moreMore Trouble and Destination Disappointment

There’s more to last week’s story about my misguided adventure with a busload of students. After negotiating through an additional seven miles of bumpy dirt road, we came to a water crossing within sight of a paved road.

This time, I stopped the bus and the boys hopped off and built up the banks of the road with more rocks BEFORE I attempted to drive over. When we finally turned onto a paved road, the students cheered. Four miles later, we arrived at the entrance to the campground. At last! We would have a hot supper enough sunlight left to set up camp after we ate.

I pulled in to the group camp area and looked anxiously around for the advance team and the tables laden with food. When I saw nothing, I wondered if I had pulled into the right spot. Unfortunately, I had.

We let the kids off the bus, and they stood around in dazed groups. Our six-hour trip had turned into a twelve-hour odyssey. Just then the advance team pulled up in the Tahoe—without the trailer full of food.

It turns out that Google Maps had led them on another, equally perilous journey. Eventually, they abandoned the trailer and headed to camp to find help.

We gathered the kids together and explained what had happened. A few of them groaned with disappointment, but they quickly got to work unloading the sleeping bags from the bicycle trailer.

The staff decided to serve what little food we had and send the kids to bed. It might take all night to rescue the trailer contents, one load at a time. Fortunately, we actually had a little food in the back of the Tahoe.

A Handful of Fruit and a Cookie?

That’s how we ended up serving a supper of nothing more than cookies and a handful of cut-up fruit. We had no bowls or spoons or even napkins. After blessing the food, the kids shivered a bit in the wind and settled down to eat. They laughed and chattered about the day’s adventures, and came back for more cookies.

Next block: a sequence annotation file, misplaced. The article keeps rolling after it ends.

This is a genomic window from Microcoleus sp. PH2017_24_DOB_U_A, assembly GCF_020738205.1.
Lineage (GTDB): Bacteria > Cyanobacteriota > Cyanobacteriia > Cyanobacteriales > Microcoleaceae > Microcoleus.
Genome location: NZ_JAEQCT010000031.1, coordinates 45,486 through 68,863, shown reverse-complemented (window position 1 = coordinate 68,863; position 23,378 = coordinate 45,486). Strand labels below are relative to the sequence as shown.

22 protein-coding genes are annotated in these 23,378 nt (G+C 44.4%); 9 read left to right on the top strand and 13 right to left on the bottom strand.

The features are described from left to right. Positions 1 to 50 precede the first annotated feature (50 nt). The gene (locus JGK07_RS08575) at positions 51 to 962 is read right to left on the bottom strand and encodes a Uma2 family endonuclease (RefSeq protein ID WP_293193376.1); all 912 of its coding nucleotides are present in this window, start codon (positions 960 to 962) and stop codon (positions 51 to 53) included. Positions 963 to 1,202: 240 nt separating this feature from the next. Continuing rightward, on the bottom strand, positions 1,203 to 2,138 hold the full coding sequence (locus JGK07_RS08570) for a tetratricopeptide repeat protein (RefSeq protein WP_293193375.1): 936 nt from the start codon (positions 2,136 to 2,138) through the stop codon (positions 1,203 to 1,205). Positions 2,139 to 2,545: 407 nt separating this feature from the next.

Around that time Pedro drove up. He had arrived three hours earlier, but when none of us showed up on time he got worried. After setting up our tent and exploring the campground, he’d driven eight miles into the nearest town to find cell service. Unbeknownst to him, none of us had cell service on our unimproved dirt roads.

He and one of the Tahoe drivers headed back out to the trailer’s location (about 45 minutes from camp), and the rest of us started setting up camp with what little we had.

It turns out that the girls had more stuff than the boys. They had followed instructions that morning about putting their sleeping bags AND tents in the bicycle trailer. The boys, on the other hand, ended up with just their sleeping bags. No one had toothbrushes, pajamas, or more warm clothes, though.

Nevertheless, they cheerfully set up camp with that they did have. Some of them chose to sleep on the bus out of the wind. We settled down to sleep and hoped that Pedro would figure out the trailer problem in one trip.

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More Than Enough AttitudeWhat ruins your day? Would you get your knickers in a knot if you had to spend the night outside in the cold?